Second, that is NOT what the stabilization fund was intended to do. It was meant to help cushion against sudden drops in revenues due to fluctuations in resource prices.

The government has been saying this for years, and Thomson's own web site clearly lays out what the FSF is for.


Short-term drops in revenue and exceptional expenditures lead to pressure for tax increases and program reductions, which may be inappropriate over the long-term. A fiscal stabilization mechanism helps governments pursue long-term objectives in the best interests of the public by reducing the pressure for stop gap solutions to short-term volatility.

##
It has always been a rainy day fund. Who's lying now, Minister?

Saskatchewan budget day

Today is the big budget day. And I mean BIG budget day. I'm expecting the largest budget in Saskatchewan history. If the rumours turn out to be true, we'll see a shiny new prescription drug plan that nobody can afford and will ultimately lead to some form of supply management. That means more of the latest drugs will be off limits because the government thinks they are too expensive.

We expect nothing in the way of permanent tax relief, but we always love surprises.

I'll be back later with some news.

Tuesday, March 20, 2007

I'll be a guest on 620 CKRM's Newsline at noon to talk about all things budget. Listen live.

Update: Here's the show from CKRM's audio vault. The very first caller claimed that federal taxes are illegal under the BNA or some such nonsense.

Note to all people who think taxes are illegal: You're wrong. Taxes are perfectly legal.

Strange

I never thought I'd live in a country where the government penalizes me for the kind of vehicle I choose to drive.

Monday, March 19, 2007

Tories Deliver Liberal Budget

CAN YOU SEE THE DIFFERENCE?

Saturday, March 17, 2007

The emerald miracle

For those Saskatchewan residents who think this is about as good as it gets for the province...this is how it's done.

However, the key to Ireland’s success has been its excellent tax climate for business. In 1980, Ireland established a corporate tax rate for manufacturing of just ten percent. That low rate was subsequently extended to high-technology, financial services, and other industries. More recently, Ireland established a flat 12.5 percent tax rate on all corporations — one of the lowest rates in the world, and just one-third of the U.S. rate.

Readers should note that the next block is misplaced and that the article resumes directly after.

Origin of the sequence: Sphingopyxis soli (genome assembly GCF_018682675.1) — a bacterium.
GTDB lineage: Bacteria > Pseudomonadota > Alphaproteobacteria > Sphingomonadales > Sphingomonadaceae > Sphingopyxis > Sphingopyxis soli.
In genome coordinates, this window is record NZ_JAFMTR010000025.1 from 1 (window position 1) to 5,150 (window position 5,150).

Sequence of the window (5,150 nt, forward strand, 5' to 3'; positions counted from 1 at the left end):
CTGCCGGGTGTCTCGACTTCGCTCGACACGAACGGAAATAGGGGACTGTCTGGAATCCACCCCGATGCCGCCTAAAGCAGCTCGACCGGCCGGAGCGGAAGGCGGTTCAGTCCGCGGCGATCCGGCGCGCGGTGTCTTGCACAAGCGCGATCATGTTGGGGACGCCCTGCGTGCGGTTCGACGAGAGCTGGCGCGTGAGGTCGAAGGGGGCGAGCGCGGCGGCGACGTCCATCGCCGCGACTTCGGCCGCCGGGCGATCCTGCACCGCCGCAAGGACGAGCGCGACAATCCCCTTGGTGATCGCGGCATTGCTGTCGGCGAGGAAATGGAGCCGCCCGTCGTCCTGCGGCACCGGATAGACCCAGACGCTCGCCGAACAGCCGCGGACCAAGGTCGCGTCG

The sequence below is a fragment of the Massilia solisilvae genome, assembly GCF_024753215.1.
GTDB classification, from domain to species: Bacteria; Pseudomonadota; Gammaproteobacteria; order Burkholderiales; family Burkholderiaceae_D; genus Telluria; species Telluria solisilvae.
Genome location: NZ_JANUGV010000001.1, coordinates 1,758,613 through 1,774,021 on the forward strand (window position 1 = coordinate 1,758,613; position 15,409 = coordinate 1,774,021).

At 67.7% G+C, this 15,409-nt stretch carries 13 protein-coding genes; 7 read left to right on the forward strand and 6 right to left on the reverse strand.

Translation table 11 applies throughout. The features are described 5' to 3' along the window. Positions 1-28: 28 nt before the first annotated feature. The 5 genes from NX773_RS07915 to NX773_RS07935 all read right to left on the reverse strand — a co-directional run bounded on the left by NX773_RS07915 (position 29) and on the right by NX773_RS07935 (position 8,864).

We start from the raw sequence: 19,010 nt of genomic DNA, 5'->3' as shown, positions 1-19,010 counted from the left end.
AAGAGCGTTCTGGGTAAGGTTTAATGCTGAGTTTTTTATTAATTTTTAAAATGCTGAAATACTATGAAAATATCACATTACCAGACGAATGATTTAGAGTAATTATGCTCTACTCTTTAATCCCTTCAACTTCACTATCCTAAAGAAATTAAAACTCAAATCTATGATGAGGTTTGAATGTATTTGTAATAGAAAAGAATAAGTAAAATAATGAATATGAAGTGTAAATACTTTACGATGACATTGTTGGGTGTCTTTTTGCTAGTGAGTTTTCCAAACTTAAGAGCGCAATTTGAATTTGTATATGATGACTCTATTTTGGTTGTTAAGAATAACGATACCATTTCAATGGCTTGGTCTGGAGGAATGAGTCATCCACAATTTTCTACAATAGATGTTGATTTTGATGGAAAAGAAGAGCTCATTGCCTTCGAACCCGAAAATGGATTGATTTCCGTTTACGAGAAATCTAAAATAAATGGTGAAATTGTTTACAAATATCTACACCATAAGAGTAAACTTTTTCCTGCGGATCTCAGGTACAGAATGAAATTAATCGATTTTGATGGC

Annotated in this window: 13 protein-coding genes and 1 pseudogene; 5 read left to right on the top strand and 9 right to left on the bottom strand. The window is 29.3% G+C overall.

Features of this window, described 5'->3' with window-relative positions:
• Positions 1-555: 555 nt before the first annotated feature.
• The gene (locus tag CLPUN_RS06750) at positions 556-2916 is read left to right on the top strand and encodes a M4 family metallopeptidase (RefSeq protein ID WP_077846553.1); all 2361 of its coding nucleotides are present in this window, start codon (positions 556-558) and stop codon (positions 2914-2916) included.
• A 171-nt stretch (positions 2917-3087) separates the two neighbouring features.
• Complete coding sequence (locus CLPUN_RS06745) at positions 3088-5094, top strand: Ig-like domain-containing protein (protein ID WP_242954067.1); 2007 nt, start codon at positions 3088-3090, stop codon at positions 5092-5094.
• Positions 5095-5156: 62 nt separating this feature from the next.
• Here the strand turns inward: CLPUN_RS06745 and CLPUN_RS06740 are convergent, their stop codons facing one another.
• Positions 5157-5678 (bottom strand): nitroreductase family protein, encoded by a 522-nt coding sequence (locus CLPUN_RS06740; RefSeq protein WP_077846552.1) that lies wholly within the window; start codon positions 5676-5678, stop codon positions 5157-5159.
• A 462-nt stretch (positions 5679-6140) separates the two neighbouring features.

Low business tax rates have helped Ireland attract huge inflows of foreign investment. Given the country’s modest size, it boosts a high-tech industry second to none. Intel, Dell, and Microsoft are among the island’s biggest exporters. Ireland also hosts booming insurance, banking, money management, and pharmaceutical industries.

Friday, March 16, 2007

Listen to the Leprechaun


Lephrechaun's say: Support the CTF, Canada's leading taxpayer advocacy organization.

Thursday, March 15, 2007

Sask: Empty answers, guilt by association

Let's figure this out. The official opposition pursues the issue of government paying $270,000 to civil servant who was fired and convicted of assault. They pursue this issue from a typical "what did they know and when did they know it" approach.

The response from the Premier and Minister Atkinson is to suggest that the opposition called for Murdoch Carriere's dismissal and therefore shares the blame for being sued.

Yeah, we're all happy Carriere was fired for cause but nobody suggested that he be fired in a manner that exposes taxpayers to a lawsuit. Yes, fire the guy, but no, don't break provincial laws in doing so.

The second response from government we heard in Question Period today is...well it's not really a response. The government's fall back is to remind us all that Opposition Leader Brad Wall once worked as a political staffer for the Devine conservative government.

That's right -- the disastrous administration that was in power during the 1980s. You know, back when Miami Vice was all the rage and the Culture Club dominated the charts. I've spent a lot of time in a few provinces, and have never encountered one where issues from the 1980s come up so often and with such intensity.

It's time to move on, people. What constituency is really motivated by the misdeeds of the 80s? Certainly not the one that moved to Alberta over the past 20 years. If your best argument is to presume guilt by association, you are in serious trouble.

PS: Someone should explain to me how Sandra Morin's bitter rant (March 15, 58 minute mark) does anything to make Saskatchewan a better place to live, work and do business.

(Sandra Morin: Status of Women budget cuts are "tragically regressive"? You know what's truly tragic for low income single moms? "Tragically Regressive" school taxes on property -- save your outrage for a policy that takes food off the table, not cuts to aimless bureaucracy. Don't confuse lavishly spending money with actually doing good deeds.)

Tuesday, March 13, 2007

New Brunswick Opts for the Bonehead Approach



Some highlights from the Liberal government in New Brunswick's first budget:

Scenario 1: Population not growing. People aren't relocating to NB

Solution 1: Raise Income Taxes!

Scenario 2: NB needs to attact business

Solution 2: Raise Business Taxes!

Scenario 3: Government needs to raise funds to pay for "essential" services

Solution 3: Add to the debt so more public money is consumed by debt interest!

What's next? We're not catching enough fish - Cut holes in the nets?!

This should turn things around. Well done.

Read the deets.

The thin edge of the wedge?

Hope so. Alberta is making it easier to opt out of the public health monopoly.